Priorities for East Tennessee State University were made known by community members at a town hall meeting to discuss the future of the school Wednesday.
Establishing a law school, providing greener vehicles for campus transportation, creating a competitive cycling team, ensuring First Amendment protections are in place and building a properly integrated electronic health records system among health colleges were some of the topics brought up by those who attended the meeting at the Millennium Centre.
The Committee for 125 was formed in 2012 to develop a plan to guide ETSU to where the school should be at its 125th anniversary in 2036. This “ETSU 125” process resulted in the work of six task forces that was presented in December. At this meeting it was recommended ETSU should pursue a football team, a school of dentistry, push the arts and establish some new programs on campus, among other initiatives.
ETSU President Brian Noland said Wednesday’s meeting was a chance to hear from the community ETSU serves about what the school should focus on before a final report is issued later this spring.
“We’re not going to make everyone happy,” Noland said at the conclusion of the discussion. “That’s not our intention. Our intention is to prioritize the goals for this institution and to assist the institution and the region in establishing a culture of excellence.”
After hearing presentations from the heads of the task forces, attendees had the chance to ask questions. Later, one-on-one questions could be asked.
Terry Tollefson attended the meeting. He retired recently after teaching 19 years in the department of educational leadership and policy analysis at ETSU.
He wanted to know if establishing a law school had been considered.
Noland told him that law training in this country is dynamic right now, so this was deemed to not be a major focus. That had indeed been discussed, though.
“But I would not say that is on a short-term time frame,” Noland said.
After the meeting, Tollefson was optimistic about ETSU’s future.
“I’m curious and thinking I don’t know if there’s anything I can do to be helpful but it’s a great endeavor,” he said. “And I’m sure ETSU is going to become even better than it has been in the past.”
Chelsea Lyons, an ETSU senior majoring in history, asked if there were plans to make the campus shuttle service, the BucShot, more eco-friendly by using hybrid shuttles.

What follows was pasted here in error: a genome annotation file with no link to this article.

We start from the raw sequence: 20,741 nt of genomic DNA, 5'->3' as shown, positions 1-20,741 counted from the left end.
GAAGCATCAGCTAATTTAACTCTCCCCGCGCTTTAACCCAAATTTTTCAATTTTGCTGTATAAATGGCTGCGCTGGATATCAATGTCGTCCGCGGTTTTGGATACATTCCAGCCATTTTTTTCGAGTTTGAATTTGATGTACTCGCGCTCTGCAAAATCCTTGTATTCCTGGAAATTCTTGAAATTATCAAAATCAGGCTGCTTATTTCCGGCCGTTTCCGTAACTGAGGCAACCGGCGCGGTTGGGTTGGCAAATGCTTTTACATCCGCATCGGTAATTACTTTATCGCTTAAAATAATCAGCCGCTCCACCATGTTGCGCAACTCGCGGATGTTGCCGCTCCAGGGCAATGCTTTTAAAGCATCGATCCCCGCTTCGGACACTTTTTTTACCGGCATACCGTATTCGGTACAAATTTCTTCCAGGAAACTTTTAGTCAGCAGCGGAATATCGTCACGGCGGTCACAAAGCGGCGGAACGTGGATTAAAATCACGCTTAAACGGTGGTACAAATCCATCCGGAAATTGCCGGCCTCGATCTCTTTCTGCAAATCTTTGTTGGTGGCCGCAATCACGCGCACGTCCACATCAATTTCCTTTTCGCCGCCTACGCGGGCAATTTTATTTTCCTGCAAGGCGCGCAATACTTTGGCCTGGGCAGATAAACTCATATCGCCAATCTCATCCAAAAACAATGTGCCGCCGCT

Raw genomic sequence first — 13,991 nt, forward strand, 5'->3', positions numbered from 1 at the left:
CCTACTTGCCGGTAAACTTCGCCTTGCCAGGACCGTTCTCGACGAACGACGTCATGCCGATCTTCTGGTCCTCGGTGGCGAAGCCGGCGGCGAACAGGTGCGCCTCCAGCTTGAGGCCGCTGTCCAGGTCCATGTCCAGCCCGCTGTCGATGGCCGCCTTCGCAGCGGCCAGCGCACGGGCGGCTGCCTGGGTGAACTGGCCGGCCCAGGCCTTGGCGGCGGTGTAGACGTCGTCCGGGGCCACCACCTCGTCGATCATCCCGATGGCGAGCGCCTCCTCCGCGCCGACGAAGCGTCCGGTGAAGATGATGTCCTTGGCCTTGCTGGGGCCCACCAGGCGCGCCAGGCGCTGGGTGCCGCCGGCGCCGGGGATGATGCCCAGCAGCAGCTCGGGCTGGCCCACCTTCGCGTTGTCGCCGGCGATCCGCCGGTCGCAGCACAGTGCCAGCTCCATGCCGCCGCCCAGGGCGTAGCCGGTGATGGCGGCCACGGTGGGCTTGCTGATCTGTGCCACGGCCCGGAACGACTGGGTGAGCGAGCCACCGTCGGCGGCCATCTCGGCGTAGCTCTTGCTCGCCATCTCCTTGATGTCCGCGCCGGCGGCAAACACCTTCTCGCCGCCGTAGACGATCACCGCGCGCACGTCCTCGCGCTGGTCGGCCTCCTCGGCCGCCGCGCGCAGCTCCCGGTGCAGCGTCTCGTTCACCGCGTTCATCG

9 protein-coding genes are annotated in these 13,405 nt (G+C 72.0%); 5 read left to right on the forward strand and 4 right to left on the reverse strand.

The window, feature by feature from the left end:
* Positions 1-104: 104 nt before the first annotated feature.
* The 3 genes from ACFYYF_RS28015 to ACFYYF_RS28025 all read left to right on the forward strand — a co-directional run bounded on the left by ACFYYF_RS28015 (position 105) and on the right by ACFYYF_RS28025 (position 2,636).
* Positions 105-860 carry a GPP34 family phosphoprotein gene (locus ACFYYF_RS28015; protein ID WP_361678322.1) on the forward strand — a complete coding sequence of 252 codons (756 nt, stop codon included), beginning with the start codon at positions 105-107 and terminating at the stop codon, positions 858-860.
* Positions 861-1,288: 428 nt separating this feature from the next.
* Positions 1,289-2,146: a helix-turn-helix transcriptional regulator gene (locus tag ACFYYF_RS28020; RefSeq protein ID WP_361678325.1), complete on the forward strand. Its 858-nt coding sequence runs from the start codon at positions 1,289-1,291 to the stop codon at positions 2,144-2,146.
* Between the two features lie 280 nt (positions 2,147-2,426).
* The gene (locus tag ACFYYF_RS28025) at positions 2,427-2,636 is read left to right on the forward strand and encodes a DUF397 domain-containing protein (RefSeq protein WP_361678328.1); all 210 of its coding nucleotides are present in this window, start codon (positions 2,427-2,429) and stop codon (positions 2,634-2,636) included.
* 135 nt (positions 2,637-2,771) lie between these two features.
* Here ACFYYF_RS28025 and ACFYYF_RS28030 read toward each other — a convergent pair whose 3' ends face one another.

Joe Sherlin, ETSU vice provost and dean of students, who led a task force for ETSU 125 on student life and services, said that had not been expressly discussed but that a $5 per semester green fee was established to address things just like that.
The BucShot is operated by Johnson City Transit System. It is a free service to the ETSU campus.
Lyons said afterward she attended the town hall to learn more about what is occurring on campus. She is a volunteer with the Carter County Democratic Association and with the election committee in that county.
“I’m involved in local politics and I’d like to be involved on campus, as well, to try to make not just ETSU a better place but Washington, Carter count(ies) a better place as well because ETSU is a better place,” she said.
She enjoyed the presentations and thought ETSU was heading in a good direction.
“I have a lot of faith that in 25 years we will be one of the best colleges in the entire state of Tennessee,” Lyons said.
Reneau Dubberley, brought up the fact ETSU has no competitive cycling program despite the fact several nearby schools have such teams. He said this was important for the school to consider, especially since there have been recent discussions about adding cycling to the ETSU Olympic Training Site. ETSU was designated this past year as an Olympic Training Site for weightlifting.
Judge Ken Bailey, who led the task force on ETSU athletics, told Dubberley that cycling was specifically addressed and that this sport needs to be considered.
“I think it’s absolutely something we were looking at,” he said.
ETSU student Joseph Rasch asked if at any point in the ETSU 125 process anyone had included protecting First Amendment rights on campus. He said there have been instances where free speech had been stifled.
This had not been addressed, but Sherlin said there were avenues on campus to air grievances about free speech issues.
Noland also responded by saying: “Openness to inclusion is who we are as an institution.”
Jennifer Hovatter told those gathered at the town hall she was a student in public health whose husband passed away of a disease known as lymphedema. She asked if any consideration would be given to establishing a program or course of study that teaches how to treat patients with this disease. She said not many doctors know how to treat this disease, so such a program would be useful.
Larry Calhoun, pharmacy dean and head of the health sciences task force, said he would meet with her specifically to address this issue and would bring it to the attention of others.
Derriell Springfield works in the office of equity and diversity at ETSU. He is also a graduate student in educational leadership and policy analysis.
He has been at ETSU since 2010. He attended the town hall because he is interested in higher education and the direction ETSU is taking.
He said it seems ETSU is moving toward being more collaborative on all fronts, which he thought was good.
“I think moving forward, if we can actually be more collaborative, which I think a lot of what the committees for 125 are trying to do, we’re going to see some big things coming from ETSU,” he said.
Everything related to the Committee for 125 process can be accessed at etsu.edu/125/.
The Committee for 125 will meet again to digest reports from consultants who have been looking at every facet of the university, feedback from Wednesday’s town hall and other data before producing a final report due in late spring.